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A system biology approach for modeling the brain: from genes to consciousness

Given the tremendous complexity of brain organization, here I propose a strategy that dynamically links stages of brain organization from genes to consciousness, at four privileged structural levels: genes; transcription factors (TFs)–gene networks; synaptic epigenesis; and long-range connectivity. These structures are viewed as nested and reciprocally inter-regulated, with a hierarchical organization that proceeds on different timescales during the course of evolution and development. Interlevel bridging mechanisms include intrinsic variation-selection mechanisms, which offer a community of bottom-up and topdown models linking genes to consciousness in a stepwise manner. The proposed approach is to nest the various intertwined structural and functional levels that compose the brain into a coherent and open brain models community covering multiple timescales. A critical bridging role between the gene and neuronal levels is assigned to regulatory proteins termed TFs. TFs regulate disparate genes into coherent assemblies. The impact of the environment on brain synaptogenesis is modelled as activity-dependent selective stabilization pruning of synapses. Longrange connectivity, subject to developmental shaping through interactions with the physical, social, and cultural environment, is proposed to form the bridge between neuronal micro circuitry and higher cognitive functions by globally integrating the underlying neural organizations. A novel allosteric pharmacology of TFs is proposed for neuropsychiatric diseases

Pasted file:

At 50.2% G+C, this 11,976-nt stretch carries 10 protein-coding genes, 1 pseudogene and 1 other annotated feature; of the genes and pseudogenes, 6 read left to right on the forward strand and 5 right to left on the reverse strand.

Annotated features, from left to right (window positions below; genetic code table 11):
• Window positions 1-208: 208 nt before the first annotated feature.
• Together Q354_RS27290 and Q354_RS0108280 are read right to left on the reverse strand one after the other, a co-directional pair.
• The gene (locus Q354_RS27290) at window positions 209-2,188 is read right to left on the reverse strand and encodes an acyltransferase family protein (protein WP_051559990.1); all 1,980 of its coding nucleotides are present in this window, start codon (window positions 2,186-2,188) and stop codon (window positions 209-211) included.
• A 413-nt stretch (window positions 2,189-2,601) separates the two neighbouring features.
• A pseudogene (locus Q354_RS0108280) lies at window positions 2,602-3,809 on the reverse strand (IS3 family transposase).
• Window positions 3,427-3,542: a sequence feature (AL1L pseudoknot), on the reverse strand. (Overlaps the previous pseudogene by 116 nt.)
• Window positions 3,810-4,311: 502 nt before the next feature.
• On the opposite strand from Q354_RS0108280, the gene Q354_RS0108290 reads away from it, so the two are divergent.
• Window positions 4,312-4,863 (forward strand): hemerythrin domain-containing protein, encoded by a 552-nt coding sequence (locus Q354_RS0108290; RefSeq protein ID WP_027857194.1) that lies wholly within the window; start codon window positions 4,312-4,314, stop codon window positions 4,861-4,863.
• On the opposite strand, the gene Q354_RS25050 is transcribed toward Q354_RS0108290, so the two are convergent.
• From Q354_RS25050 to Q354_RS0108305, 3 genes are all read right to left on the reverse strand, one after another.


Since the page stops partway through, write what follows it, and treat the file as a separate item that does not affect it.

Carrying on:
Author(s): Jean-Pierre Changeux

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